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the walkingDude and bi-ped walking

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  • robotMaker
    If anyone is interested in bi-ped walking, I uploaded thirty something image files to an Image hosting website, and the walkingDude00_MustReadMe.html(converted
    Message 1 of 36 , Apr 9 5:05 PM
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      If anyone is interested in bi-ped walking, I uploaded thirty something image files to an Image hosting website, and the walkingDude00_MustReadMe.html(converted from the text version), to the HBRC Google Groups website that explains the uploaded images. I also copied a couple of Image files from the thirty something image files to the HBRC Google Groups website. Read the walkingDude00_MustReadMe.html to view all the image files by just clicking on the links.

      The Image hosting website only accepts image files, but it was a good fit for this post. Unfortunately, the website does not accept video files, but when the time comes for the video files, a robotics website or YouTube will be a good place to post them, depending on how big the files will be.

      On the topic of bi-ped walking, whenever I ask anyone, "do we bend at the ankles when we walk?", I always get the same general answer, "of course, it's common knowledge that we bend at the ankles, or we couldn't walk". So I might be posting something that everybody already knows to be common knowledge.

      The walkingDude00_MustReadMe.html and a some image files are here:

      http://groups.google.com/group/hbrobotics/files



    • David Buckley
      If we all did it the same way nothing would ever change! David ... From: robotMaker To: SeattleRobotics@yahoogroups.com Sent: Friday, April 16, 2010 5:58 PM
      Message 36 of 36 , Apr 16 12:01 PM
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        If we all did it the same way nothing would ever change!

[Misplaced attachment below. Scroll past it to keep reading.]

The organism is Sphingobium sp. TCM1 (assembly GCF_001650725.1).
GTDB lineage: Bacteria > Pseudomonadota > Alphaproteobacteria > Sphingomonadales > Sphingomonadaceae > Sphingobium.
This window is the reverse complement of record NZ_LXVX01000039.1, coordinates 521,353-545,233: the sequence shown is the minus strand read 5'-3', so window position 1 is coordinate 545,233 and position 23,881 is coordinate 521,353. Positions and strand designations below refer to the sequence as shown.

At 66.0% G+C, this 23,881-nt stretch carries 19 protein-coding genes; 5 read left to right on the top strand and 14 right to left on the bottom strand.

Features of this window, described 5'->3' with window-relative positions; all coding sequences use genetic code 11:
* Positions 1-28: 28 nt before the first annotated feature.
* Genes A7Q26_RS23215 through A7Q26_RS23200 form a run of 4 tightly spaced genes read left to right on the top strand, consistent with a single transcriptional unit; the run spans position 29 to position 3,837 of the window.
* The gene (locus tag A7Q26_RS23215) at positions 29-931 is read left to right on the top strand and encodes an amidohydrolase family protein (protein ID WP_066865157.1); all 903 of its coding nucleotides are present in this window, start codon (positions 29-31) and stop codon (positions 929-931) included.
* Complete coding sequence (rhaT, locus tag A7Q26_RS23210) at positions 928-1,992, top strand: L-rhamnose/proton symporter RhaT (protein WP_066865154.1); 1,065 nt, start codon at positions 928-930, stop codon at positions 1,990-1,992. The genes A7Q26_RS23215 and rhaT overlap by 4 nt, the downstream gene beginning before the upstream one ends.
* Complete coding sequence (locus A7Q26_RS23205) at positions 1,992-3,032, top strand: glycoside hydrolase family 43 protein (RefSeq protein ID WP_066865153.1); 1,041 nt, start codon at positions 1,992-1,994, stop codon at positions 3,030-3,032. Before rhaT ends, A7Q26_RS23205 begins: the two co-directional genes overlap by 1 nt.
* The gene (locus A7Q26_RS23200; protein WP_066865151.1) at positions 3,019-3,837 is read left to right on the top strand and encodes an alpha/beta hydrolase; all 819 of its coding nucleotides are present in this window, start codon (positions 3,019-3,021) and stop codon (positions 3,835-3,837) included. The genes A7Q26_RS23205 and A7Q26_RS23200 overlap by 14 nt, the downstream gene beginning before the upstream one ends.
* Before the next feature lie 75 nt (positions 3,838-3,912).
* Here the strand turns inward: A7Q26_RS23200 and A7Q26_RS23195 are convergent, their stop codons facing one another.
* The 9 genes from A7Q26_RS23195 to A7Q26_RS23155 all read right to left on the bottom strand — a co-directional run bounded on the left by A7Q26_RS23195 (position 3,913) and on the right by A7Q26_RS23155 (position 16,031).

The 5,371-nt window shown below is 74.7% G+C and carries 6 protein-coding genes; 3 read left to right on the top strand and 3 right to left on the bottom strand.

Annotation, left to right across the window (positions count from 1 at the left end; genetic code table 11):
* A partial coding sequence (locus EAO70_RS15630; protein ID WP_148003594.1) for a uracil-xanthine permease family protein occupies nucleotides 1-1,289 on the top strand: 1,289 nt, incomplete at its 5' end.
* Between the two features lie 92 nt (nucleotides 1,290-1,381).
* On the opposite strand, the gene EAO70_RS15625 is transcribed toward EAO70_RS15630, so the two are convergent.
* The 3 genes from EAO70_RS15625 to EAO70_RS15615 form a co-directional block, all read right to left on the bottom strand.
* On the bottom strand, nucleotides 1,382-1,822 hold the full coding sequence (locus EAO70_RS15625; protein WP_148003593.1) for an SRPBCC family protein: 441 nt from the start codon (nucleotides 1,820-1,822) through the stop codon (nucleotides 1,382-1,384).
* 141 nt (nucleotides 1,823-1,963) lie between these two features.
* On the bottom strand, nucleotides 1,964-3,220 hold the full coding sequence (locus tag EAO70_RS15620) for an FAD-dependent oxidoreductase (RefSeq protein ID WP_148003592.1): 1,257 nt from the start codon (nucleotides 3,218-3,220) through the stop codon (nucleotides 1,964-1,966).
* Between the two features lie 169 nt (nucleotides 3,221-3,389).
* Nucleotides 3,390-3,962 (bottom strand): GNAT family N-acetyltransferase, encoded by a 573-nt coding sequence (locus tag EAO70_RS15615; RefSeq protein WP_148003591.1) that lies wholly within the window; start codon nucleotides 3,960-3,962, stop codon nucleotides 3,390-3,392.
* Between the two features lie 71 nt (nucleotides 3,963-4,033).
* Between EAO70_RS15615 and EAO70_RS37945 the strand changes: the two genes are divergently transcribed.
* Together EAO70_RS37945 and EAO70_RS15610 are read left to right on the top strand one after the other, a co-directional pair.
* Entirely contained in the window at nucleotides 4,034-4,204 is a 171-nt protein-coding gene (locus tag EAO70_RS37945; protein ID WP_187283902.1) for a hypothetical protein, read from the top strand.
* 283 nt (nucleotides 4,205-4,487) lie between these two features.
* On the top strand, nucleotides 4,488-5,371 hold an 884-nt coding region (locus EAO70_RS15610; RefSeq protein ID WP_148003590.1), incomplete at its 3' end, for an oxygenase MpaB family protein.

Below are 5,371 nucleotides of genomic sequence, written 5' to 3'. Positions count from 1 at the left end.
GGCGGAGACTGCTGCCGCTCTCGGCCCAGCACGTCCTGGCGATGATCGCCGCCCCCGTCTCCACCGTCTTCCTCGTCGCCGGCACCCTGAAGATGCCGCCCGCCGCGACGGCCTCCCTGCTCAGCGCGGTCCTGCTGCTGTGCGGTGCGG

David
         
        ----- Original Message -----
        Sent: Friday, April 16, 2010 5:58 PM
        Subject: Re: [SeattleRobotics] Re: the walkingDude and bi-ped walking

         


        Thanx David:

        I know exactly what you mean. As soon as I have something to show that looks like a bigDude, I will do so. If I had any doubts I would stop the trajectory that I'm in. I feel that it would be less time wasted if I use the walkingDude instead of the bigDude and I was wrong.





        --- On Fri, 4/16/10, David Buckley <david@davidbuckley. net> wrote:

        From: David Buckley <david@davidbuckley. net>
        Subject: Re: [SeattleRobotics] Re: the walkingDude and bi-ped walking
        To: SeattleRobotics@ yahoogroups. com
        Date: Friday, April 16, 2010, 10:04 AM



        Well my concern is that you will waste your time on something which won't work or may just work with a struggle. I have been known to be wrong. I was wrong once in 1989 when I said the Cardiff Biped wouldn't walk but I reckoned without Paul Channon, its creator.
         
        I would be very interested to see pictures of your big biped, even before it works. And I see why you were interested in the Shadow Biped.
         
        In general I think that providing the builder is honest, pictures of robots made that don't yet work or pictures of robots that didn't work together with the reason, are inspiring and informative.
         
        So many people seem to say they just moved onto something else, but it is not a reason its an excuse for not saying it didn't work. Whereas 'it didn't work because ....' can be really helpful.
         
        Too many robots are hyped beyond belief, M2 and from 1961 M7 are two which spring to mind.
         
        David
         
         
         
         
        ----- Original Message -----
        Sent: Friday, April 16, 2010 4:46 AM
        Subject: Re: [SeattleRobotics] Re: the walkingDude and bi-ped walking

         


        I know exactly what you mean, I want to see what I want to see, and I'm aware of it, but if it's going to get results .... The walkingDude is part of a larger project, a full size humanoid, it's mostly finished, but it's easier to work with the the smaller Dude. The full size humanoid is articulated at the ankles, knees and hip joints. The joint connections are gimbaled jointed, sort of pseudo ball jointed. It can bend at the ankles and hip joints as humans do. Right now it can only stand, it's partly motorized at this time(for testing), but it does not need to be motorized to stand, like the walkingDude it can stand statically, without power. As soon as some meaningful results materialize with the bigDude then it will be time to share.

        Thanx again for your input

        --- On Thu, 4/15/10, David Buckley <david@davidbuckley. net> wrote:

        From: David Buckley <david@davidbuckley. net>
        Subject: Re: [SeattleRobotics] Re: the walkingDude and bi-ped walking
        To: SeattleRobotics@ yahoogroups. com
        Date: Thursday, April 15, 2010, 2:32 AM



        Well I suppose we see what we see. Good luck with the project and keep the videos coming.
         
        ----- Original Message -----
        Sent: Thursday, April 15, 2010 5:17 AM